Semper Gumby, indeed (although my Latin teacher might argue for semper flexibile). Just a few weeks ago in July we were planning for a very different fall. Singing masks were purchased for our church choir, we were beginning to discuss ways to open our building up again for community events, and we thought the worst of the pandemic was behind us. And today, as I write this, there is an emergency field hospital unit set up in the parking lot at St. Claire Regional Medical Center to process patients as the medical facility is straining to care for patients.
The Returning to Worship committee made the difficult decision to resume virtual worship services beginning on August 15. At the time it seemed we were alone in this assessment. Although we know many congregations in our area are continuing to meet in person, the ecumenical guidelines on safely gathering indoors for worship services recommend a more cautious approach. Now other Disciples congregations in our region are also reverting to virtual worship services. We will continue to monitor the conditions in our county as we consider when we are meeting the benchmarks to offer in-person worship safely.
Whether we asked for it or not, the pandemic is offering opportunities for rethinking church, faith, and spiritual formation. We’ve always said the church was not limited to an hour on Sunday morning, now we are living out what that might look like in practice. This September we will again be celebrating the Season of Creation. Our worship services will provide inspiration for us to do more reflection on our own relationships with creation. I hope you will find ways to engage with the Season of Creation art exhibition, either on-line or in person. Together we can celebrate Creation not only in words, but also in deeds, putting into practice the spiritual wisdom of our faith tradition to care for the earth.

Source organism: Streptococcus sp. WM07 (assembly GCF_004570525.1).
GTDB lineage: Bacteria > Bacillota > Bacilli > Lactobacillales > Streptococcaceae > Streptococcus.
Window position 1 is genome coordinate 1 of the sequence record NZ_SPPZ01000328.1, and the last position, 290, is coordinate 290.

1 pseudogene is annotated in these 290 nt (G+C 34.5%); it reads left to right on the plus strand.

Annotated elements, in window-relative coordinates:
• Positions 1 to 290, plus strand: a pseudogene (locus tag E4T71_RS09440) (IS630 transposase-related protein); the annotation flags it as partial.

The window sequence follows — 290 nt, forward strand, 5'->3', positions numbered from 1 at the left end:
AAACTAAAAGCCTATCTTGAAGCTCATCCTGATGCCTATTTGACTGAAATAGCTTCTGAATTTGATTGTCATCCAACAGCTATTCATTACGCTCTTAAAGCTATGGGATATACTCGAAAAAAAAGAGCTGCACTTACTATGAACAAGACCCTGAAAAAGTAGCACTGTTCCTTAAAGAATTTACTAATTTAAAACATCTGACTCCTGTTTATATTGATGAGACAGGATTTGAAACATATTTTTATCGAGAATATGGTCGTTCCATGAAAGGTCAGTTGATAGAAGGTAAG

We tend to focus on the limitations of the moment—what’s not open, what’s not safe, what we have given up in this pandemic. In the spirit of flexibility, can we ask different questions?
What is opening up for you now?
What can you embrace in this time?
What doors are open now?
As you reflect on the possibilities of this time, stop to give thanks for the unexpected blessings you’ve discovered and for the previously overlooked gifts of the past 18 months. And remember—God is good. All the time.
Be well. Be kind.
And always be the church where you are.
For you were called to freedom, brothers and sisters; only do not use your freedom as an opportunity for self-indulgence.
As I write this column I am, like so many others, living in an in-between time. One vaccine shot—done. Now, I wait for my turn for the second shot. So close, but not quite there. It is becoming a common greeting: “Have you had your vaccine yet?” Photos of vaccination cards or even folks posing with big smiles while sporting a bandage on their arm are regular social media updates. When we gather on Zoom and folks share they’ve received a vaccination, the whole group cheers in celebration! In a recent update on March 29th our governor announced that 40% of Kentucky adults have been vaccinated, with approximately 70% of Kentuckians over the age of 70 vaccinated.